Similan is a group of islands in the Andaman Sea off the coast of Phang Nga, southern Thailand, just 65 Km west of Khao Lak and 85 Km north-west of Phuket. These jewels in the Andaman Sea are a true paradise for divers and absolutely perfect for snorkelling day-trips or just to enjoy sunbathing on a pristine tropical island. The Similan archipelago is the most beautiful and diverse dive destination in Thailand, and also one of the best ten dive destinations in the world, according to the National Geographic Society. The archipelago consists of a 25 km long chain of nine stunning and pristine islands and several granite rocks that barely break the sea surface. Similan archipelago was declared a national park in 1982 and appointed "Mu Ko Similan National Park", where "Mu Ko" means cluster of islands in Thai and "Similan" is a Yawi word, a Malayan dialect, which means nine. In 2001, the Ministry of Agriculture includes at Park two remote islands named Koh Bon and Koh Tachai, which are located at 22 and 60 km north of the archipelago. Each of the Similan Islands has a name as well as a number that running from south to north, these are: Koh Hu-Yong or # 1, Koh Pa-Yang or # 2, Koh Pa-Yan or # 3, Koh Miang or # 4, Koh Ha or # 5, Koh Payu or # 6, Kho Hin Pusar or # 7, 8 Koh Similan or # 8, 9 Koh Ba-Ngu or # 9, Koh Bon or # 10 and Koh Tachai or # 11. The Park Headquarters on archipelago is in Koh Miang, the island # 4, where are also some spartans bungalows and tents. The Park HQ on mainland is in Thap Lamu, a small fishing village located just 15 km from Khao Lak, which it is the nearest access to the islands. Admission fee is 500 Baht for adults and 300 Baht for children. Note that the park is closed due to rough sea from late April until 1st November, but dates may vary each year.Read More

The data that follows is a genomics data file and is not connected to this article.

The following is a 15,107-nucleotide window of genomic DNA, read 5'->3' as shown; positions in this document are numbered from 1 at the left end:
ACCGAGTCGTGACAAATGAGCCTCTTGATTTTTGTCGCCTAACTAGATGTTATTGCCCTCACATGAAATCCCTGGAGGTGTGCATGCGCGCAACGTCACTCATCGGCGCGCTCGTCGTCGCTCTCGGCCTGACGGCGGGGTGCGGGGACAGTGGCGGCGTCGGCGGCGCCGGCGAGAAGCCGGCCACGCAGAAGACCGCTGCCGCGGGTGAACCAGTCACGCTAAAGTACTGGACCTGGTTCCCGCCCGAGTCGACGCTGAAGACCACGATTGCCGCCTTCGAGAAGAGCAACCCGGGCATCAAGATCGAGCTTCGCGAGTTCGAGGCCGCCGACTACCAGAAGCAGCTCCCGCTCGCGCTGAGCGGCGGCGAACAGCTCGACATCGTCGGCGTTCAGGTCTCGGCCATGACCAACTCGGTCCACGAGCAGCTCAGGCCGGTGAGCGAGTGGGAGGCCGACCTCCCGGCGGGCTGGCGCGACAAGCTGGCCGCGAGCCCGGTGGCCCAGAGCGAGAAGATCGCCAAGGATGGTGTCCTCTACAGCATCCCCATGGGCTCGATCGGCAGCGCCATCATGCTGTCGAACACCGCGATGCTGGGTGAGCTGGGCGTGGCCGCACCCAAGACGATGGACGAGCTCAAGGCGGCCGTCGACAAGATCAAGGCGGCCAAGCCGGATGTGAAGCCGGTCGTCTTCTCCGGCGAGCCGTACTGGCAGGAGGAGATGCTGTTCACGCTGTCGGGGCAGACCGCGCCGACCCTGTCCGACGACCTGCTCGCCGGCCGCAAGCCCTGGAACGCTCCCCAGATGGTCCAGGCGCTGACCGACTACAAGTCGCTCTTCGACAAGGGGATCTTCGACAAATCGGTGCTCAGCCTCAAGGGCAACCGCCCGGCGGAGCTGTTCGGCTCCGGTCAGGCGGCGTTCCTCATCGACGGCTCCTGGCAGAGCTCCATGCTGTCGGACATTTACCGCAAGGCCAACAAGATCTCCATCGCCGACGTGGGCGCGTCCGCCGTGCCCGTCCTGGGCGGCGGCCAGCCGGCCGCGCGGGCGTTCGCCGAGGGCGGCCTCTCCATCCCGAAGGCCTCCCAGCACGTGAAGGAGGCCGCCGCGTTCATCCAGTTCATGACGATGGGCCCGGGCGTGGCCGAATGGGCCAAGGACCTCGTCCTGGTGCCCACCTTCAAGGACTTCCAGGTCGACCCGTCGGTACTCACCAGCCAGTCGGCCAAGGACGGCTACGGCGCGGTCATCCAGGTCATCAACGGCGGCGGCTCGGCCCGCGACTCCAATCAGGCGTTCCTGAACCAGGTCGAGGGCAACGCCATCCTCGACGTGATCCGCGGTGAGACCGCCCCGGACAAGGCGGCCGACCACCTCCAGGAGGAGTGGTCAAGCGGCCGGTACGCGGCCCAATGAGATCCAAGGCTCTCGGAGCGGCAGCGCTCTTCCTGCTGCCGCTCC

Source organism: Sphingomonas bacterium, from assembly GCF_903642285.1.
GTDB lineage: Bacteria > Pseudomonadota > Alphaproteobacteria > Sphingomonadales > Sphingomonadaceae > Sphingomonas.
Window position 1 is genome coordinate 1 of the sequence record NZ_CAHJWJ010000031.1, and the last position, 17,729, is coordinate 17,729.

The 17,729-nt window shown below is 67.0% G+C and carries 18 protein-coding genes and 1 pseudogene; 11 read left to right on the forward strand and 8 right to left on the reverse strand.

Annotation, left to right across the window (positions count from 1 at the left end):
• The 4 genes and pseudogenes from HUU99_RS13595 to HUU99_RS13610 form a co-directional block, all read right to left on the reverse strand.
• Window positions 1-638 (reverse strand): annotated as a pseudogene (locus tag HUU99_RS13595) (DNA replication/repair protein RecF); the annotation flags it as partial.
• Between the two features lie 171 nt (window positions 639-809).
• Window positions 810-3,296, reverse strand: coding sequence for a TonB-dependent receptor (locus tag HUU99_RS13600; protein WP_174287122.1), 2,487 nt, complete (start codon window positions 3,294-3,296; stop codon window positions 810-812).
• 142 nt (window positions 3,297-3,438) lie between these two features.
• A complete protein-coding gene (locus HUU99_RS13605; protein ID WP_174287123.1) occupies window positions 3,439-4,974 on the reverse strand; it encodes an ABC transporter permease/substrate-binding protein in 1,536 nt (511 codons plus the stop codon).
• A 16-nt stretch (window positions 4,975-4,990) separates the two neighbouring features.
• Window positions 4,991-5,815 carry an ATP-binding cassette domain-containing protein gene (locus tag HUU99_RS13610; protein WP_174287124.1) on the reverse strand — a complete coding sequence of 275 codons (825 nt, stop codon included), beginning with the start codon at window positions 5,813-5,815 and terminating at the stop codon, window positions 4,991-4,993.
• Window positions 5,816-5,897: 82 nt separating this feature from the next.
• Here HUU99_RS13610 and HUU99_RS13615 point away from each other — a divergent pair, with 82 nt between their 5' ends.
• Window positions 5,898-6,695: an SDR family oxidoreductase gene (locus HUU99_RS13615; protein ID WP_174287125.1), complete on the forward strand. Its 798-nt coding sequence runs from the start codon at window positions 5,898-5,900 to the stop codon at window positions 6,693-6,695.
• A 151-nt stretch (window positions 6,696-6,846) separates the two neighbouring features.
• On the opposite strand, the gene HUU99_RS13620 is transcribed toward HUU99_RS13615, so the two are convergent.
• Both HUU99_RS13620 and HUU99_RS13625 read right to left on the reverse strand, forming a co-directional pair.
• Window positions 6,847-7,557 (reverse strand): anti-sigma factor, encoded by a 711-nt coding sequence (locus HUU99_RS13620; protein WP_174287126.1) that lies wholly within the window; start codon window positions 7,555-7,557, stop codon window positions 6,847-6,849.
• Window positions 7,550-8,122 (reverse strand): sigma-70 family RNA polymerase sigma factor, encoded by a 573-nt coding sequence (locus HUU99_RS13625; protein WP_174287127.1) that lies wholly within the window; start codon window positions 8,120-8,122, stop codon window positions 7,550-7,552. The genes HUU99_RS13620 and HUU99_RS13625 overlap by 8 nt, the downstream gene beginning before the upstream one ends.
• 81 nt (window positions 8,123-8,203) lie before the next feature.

Features of Similan Islands